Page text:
Moving doesn’t help poor kids in school

Moving low-income families from very poor to less-poor neighborhoods didn’t improve children’s reading or math scores, concludes a follow-up study of the Moving to Opportunity program. Ten to 15 years after moving, children were no more likely to complete high school, enroll in college or be employed, compared to similar children who stayed in high-poverty neighborhoods.

More than 4,600 low-income families in Baltimore, Boston, Chicago, Los Angeles, and New York received vouchers to move to better neighborhoods between 1994 and 1998. “After moving, the average family lived in a neighborhood with half the poverty rate of its previous neighborhood,” reports Ed Week. “Moreover, the families generally moved to neighborhoods with a third fewer violent crimes than their original ones.” However, most students remained in high-minority and relatively high-poverty schools.

Adults reported better physical and mental health after the move. Children felt safer in the their new homes. Girls were less likely to become obese. But girls did no better in school and boys did worse. Even children who moved before age 6 showed no academic benefits, researchers found.

Low-income parents need more than a safer neighborhood, writes RiShawn Biddle on Dropout Nation. They need school choice and information on how to find quality schools for disadvantaged students, especially black males.

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  1. Having seen a SES-integration program in action, I don’t think that ending ” zip-code segregation” is the answer. First, the “good” schools in the affluent, leafy suburbs are very likely to use the same weak, flawed curriculum choices as the “bad” schools; it’s up to the parents to provide real coursework (by parents, tutors, Kumon etc). Second, the SES-integration kids tend to arrive several years behind their middle-plus agemates and are therefore in need of serious, intensive remediation – a heterogeneous classroom is not the place for that and homogeneous classes keep the same kids together. It’s necessary to remember that there is a correlation between those living in affluent suburbs and a whole constellation of desirable traits, habits and behaviors, NOT the causation so many people want to find. Living in the suburbs doesn’t cause the characteristics; the causation is in the opposite direction – the characteristics enable the financial success that lets those exhibiting the characteristics to live in desirable areas. Concentrate on enabling choice, charters and vouchers in the cities and convincing more schools of all kinds to make better curriculum and instructional choices.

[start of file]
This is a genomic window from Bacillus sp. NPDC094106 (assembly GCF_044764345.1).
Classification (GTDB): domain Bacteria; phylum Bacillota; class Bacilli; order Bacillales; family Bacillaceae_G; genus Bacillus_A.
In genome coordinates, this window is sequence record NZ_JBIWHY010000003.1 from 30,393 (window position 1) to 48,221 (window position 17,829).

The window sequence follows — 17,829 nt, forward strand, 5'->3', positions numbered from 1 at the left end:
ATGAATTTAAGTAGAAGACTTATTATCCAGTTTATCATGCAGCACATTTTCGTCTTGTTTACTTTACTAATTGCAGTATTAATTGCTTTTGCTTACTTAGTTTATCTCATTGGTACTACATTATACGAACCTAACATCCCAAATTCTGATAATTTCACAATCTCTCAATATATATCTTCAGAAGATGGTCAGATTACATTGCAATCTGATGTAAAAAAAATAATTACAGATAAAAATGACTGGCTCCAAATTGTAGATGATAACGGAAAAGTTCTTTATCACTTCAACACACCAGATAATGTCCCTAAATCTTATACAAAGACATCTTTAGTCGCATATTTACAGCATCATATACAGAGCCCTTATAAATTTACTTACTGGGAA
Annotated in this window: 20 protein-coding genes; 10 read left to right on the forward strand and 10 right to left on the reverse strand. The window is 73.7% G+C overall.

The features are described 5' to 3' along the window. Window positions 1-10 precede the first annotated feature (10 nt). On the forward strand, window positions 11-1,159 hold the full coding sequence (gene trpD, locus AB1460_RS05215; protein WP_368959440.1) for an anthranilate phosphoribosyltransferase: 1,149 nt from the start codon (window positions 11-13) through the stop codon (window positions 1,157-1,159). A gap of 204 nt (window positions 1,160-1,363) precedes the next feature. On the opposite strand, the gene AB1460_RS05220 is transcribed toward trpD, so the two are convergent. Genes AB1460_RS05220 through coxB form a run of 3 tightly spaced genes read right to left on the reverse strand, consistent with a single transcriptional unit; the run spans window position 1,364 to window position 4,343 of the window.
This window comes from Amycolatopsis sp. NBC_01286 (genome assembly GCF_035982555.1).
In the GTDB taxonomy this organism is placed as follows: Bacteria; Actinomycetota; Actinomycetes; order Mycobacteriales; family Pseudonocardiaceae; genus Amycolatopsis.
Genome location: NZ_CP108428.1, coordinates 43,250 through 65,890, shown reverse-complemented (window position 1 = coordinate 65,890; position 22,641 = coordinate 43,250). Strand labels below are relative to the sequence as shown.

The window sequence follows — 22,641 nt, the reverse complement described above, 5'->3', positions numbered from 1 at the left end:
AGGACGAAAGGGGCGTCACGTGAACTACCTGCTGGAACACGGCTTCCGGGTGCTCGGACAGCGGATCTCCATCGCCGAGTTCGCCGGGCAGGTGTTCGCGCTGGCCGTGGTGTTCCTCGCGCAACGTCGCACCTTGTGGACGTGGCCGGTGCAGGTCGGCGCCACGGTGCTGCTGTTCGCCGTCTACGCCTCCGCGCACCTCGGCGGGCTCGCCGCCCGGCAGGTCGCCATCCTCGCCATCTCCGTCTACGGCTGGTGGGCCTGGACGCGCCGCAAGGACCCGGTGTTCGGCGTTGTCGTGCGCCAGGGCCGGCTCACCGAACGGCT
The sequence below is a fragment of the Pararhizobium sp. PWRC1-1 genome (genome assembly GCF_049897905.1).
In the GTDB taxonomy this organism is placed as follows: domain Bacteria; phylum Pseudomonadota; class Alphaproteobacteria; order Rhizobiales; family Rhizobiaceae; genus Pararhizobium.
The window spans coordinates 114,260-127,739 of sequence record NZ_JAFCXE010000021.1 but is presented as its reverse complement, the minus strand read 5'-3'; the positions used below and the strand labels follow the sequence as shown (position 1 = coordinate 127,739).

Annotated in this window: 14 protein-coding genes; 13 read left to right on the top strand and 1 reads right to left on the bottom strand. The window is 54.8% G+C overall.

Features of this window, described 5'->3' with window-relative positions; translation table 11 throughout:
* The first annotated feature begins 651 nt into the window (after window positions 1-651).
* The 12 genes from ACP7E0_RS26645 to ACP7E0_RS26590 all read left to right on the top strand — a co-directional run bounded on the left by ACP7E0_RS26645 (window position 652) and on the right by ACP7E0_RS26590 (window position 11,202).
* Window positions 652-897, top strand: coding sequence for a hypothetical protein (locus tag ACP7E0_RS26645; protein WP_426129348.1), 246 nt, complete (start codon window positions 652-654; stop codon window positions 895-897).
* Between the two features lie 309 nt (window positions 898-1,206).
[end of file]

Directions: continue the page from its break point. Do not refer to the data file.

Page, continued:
2. John Thompson says:

    As I explain below, some “reformers” like RiShawn Biddle will gloat over the study’s findings and cherry pick them to promote their opinions.
    But, we can’t copy their close-mindedness and we must recognize how hard it is to improve schools whether by socio-economic integration or by other means.

    • Stacy in NJ says:

      Right, A call for greater paternalism dressed up as compassion – check that, I’m sure you are compassionate. But still you fail to grasp why progressive strategies continually fail. Preference bias, I guess.

  3. The 800 pound gorilla in the room – you can’t move and have your genetic and upbringing / cultural disadvantages magically erased. Nice try, though.

  4. Sorry….been a teacher in low income area for last 4 years after being in average schools & attitude from dependency is number 1 problem… many times have I heard when exhorting to read because it makes them employable….”?why to I need a job? My parents don’t have jobs?…..

    • If that’s true, then we’re doomed. Our society is done for.

    • Stacy in NJ says:

      ….”?why to I need a job? My parents don’t have jobs?…..

      There’s no way kids in low income schools said this. They don’t have parents. They have moms minus dads.

  5. Richard Aubrey says:

    Stands to reason that poorly-prepared kids aren’t going to magically improve by being streamed with better-prepared kids. Some issues might help; less class disruption, less apprehension about going to school, less validation from one’s classmates about not doing the work.
    What doesn’t seem to follow is that girls are less likely to be obese. Where does that come from and is it possible that it might be, whatever it is, applied to the issues of education.
    Talked with an attendance officer at a low-SES school about attendance and parental pressure. Kids don’t need to graduate to game the system–it was a fat system (CA)– and never work, she said. Like their parents.